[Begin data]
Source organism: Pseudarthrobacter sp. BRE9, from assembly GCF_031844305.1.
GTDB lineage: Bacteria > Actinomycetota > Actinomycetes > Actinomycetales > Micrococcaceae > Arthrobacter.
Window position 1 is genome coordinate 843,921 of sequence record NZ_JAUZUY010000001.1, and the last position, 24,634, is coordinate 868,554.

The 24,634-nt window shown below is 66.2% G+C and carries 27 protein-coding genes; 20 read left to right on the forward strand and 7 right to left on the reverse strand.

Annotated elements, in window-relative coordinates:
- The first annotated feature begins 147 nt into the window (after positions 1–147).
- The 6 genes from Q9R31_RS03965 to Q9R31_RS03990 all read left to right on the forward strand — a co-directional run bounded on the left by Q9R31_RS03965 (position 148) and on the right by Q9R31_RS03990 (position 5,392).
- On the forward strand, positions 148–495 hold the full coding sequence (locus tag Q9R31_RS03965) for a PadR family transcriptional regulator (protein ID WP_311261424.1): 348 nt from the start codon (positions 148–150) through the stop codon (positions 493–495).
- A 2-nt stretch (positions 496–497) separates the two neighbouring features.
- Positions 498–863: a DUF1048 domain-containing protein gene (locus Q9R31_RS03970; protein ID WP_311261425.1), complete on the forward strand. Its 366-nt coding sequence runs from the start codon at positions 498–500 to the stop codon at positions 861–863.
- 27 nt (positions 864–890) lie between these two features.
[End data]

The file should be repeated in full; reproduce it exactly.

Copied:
Source organism: Pseudarthrobacter sp. BRE9, from assembly GCF_031844305.1.
GTDB lineage: Bacteria > Actinomycetota > Actinomycetes > Actinomycetales > Micrococcaceae > Arthrobacter.
Window position 1 is genome coordinate 843,921 of sequence record NZ_JAUZUY010000001.1, and the last position, 24,634, is coordinate 868,554.

The 24,634-nt window shown below is 66.2% G+C and carries 27 protein-coding genes; 20 read left to right on the forward strand and 7 right to left on the reverse strand.

Annotated elements, in window-relative coordinates:
- The first annotated feature begins 147 nt into the window (after positions 1–147).
- The 6 genes from Q9R31_RS03965 to Q9R31_RS03990 all read left to right on the forward strand — a co-directional run bounded on the left by Q9R31_RS03965 (position 148) and on the right by Q9R31_RS03990 (position 5,392).
- On the forward strand, positions 148–495 hold the full coding sequence (locus tag Q9R31_RS03965) for a PadR family transcriptional regulator (protein ID WP_311261424.1): 348 nt from the start codon (positions 148–150) through the stop codon (positions 493–495).
- A 2-nt stretch (positions 496–497) separates the two neighbouring features.
- Positions 498–863: a DUF1048 domain-containing protein gene (locus Q9R31_RS03970; protein ID WP_311261425.1), complete on the forward strand. Its 366-nt coding sequence runs from the start codon at positions 498–500 to the stop codon at positions 861–863.
- 27 nt (positions 864–890) lie between these two features.